While the media slammed the Senators actions (and we all had the traditional conversation about MP’s expenses), the Australian Financial Review did some digging and revealed that in June, Sam held a press conference with one of his donors in which he expressed an opinion on the territorial bunfight surrounding the South China Sea. The problem here is that his opinion aligns with China, whereas Labor’s official position is to follow the rulings of international courts on the issue (something which China rejects). Malcolm Turnbull spoke strongly on this issue saying that it appears that Dastyari has been caught in a “cash for comment” style scandal.

The Government can smell blood on this issue and they won’t be letting Sam off the hook.

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Minor party Senators condemn “dirty stitch up deal”


As you know the July 2 election sent the whole Senate to the polls instead of the half rotation that exists in the normal cycle. But who decides who gets a 3 year term and who gets a 6 year term? The Constitution basically says “the Senate should sort it out with a vote”, which results in the Coalition and Labor parties working together to squeeze the cross bench out in favour of the own Senators. The other way of selecting Senate terms comes through the Electoral Commission, who can be requested by the Senate to separate the count into two separate votes. This process was written into the electoral act in the 1980’s but unsurprisingly has never been taken up.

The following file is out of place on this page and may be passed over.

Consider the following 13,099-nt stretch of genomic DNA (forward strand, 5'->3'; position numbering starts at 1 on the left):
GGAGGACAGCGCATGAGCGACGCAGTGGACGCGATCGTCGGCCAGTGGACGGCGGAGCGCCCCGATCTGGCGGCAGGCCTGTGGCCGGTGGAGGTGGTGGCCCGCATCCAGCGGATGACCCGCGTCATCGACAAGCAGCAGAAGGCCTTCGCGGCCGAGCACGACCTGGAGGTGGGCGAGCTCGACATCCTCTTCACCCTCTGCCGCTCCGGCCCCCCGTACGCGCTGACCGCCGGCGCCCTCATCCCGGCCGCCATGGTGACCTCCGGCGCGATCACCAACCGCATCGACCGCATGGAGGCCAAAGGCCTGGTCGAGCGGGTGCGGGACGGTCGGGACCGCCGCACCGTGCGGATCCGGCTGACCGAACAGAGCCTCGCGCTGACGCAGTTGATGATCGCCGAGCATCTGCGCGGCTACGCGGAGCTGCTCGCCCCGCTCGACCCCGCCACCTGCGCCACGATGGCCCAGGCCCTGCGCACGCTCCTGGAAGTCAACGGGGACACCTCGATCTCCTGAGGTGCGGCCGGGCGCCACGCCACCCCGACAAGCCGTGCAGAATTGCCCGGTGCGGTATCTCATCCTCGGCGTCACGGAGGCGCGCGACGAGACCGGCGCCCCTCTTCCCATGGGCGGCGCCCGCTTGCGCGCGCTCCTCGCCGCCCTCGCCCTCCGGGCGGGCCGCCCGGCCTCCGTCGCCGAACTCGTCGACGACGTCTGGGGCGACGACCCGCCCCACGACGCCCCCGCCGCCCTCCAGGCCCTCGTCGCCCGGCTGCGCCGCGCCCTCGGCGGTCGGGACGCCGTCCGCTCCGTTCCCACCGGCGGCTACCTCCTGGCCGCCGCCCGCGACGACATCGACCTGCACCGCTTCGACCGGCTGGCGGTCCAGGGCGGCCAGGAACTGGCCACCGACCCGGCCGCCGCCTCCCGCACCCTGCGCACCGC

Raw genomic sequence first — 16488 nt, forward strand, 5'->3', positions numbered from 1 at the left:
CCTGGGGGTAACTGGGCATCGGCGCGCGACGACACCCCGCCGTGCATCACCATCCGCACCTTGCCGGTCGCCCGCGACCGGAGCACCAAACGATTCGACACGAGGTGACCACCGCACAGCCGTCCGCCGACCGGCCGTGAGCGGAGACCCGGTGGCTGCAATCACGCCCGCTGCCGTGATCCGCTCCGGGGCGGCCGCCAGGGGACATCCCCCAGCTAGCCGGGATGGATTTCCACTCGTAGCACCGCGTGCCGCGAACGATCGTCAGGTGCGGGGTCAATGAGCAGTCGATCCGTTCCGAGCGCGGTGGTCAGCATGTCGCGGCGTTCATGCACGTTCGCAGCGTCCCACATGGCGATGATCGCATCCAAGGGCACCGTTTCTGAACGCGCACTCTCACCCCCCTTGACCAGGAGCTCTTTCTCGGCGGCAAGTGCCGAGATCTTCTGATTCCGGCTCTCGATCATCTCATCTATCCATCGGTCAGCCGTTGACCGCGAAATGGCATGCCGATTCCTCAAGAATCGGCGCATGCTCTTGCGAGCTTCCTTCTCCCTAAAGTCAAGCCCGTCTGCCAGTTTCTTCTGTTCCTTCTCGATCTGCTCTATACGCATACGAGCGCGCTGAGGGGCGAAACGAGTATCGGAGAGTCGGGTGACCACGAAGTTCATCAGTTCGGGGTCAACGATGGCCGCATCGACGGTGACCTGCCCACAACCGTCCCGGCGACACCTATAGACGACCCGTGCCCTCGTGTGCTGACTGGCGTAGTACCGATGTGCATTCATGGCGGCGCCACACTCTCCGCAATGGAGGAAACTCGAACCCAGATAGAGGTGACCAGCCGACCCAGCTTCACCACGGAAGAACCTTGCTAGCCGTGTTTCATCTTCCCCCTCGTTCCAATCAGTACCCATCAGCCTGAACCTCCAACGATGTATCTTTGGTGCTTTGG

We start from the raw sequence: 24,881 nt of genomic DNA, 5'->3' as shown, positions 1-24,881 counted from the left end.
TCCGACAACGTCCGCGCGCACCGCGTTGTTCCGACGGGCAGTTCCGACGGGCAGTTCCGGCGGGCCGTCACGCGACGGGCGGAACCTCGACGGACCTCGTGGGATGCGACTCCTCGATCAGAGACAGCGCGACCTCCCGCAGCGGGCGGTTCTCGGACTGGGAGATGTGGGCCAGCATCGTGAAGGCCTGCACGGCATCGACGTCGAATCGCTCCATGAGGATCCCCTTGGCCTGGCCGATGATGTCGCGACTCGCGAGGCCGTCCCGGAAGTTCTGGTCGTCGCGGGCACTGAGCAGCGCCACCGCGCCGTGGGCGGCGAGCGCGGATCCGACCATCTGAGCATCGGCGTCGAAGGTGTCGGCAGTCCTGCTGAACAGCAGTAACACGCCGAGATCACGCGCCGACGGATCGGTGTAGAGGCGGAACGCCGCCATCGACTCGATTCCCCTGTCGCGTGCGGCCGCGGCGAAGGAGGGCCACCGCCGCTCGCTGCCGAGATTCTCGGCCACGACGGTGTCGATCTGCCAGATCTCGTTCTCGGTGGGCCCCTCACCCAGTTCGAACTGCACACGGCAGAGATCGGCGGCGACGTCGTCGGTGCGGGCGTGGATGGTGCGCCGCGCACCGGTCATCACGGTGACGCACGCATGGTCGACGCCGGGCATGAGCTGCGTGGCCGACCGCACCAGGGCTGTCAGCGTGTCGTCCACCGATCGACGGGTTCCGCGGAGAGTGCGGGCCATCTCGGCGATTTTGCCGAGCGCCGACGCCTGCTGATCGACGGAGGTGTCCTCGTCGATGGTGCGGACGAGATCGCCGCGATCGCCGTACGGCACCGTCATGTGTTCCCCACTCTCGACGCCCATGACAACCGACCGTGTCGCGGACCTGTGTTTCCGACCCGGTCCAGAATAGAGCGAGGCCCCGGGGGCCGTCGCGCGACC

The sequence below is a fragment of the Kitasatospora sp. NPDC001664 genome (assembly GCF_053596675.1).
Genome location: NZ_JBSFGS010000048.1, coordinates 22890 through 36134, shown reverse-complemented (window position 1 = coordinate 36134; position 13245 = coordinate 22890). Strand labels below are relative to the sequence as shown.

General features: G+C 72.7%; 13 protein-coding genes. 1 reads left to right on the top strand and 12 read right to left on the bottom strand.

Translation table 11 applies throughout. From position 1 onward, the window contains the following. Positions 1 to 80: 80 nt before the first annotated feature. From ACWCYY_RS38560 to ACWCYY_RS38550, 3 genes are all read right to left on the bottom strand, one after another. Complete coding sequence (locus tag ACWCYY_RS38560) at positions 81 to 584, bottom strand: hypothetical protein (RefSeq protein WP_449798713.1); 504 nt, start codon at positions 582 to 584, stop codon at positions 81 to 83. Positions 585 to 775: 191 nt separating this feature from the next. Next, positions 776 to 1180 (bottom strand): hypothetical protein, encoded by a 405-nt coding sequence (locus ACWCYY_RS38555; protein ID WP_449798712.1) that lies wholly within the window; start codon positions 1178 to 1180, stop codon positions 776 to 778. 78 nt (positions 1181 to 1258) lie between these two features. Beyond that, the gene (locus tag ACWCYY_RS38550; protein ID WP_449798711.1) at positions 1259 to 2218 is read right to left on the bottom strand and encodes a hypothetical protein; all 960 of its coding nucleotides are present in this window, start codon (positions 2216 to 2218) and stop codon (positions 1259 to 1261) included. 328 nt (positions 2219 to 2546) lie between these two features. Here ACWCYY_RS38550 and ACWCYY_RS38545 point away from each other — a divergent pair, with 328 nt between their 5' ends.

The deal between the major parties has been labelled as a disgrace and a “dirty stitch up” by Senator Derryn Hinch, who is headed to the polls in 2019, despite winning enough support to take a six-year place if the AEC counted 2 separate polls. Senators Nick Xenophon, Richard Di Natale and David Leyonhjelm also expressed disappointment with the deal.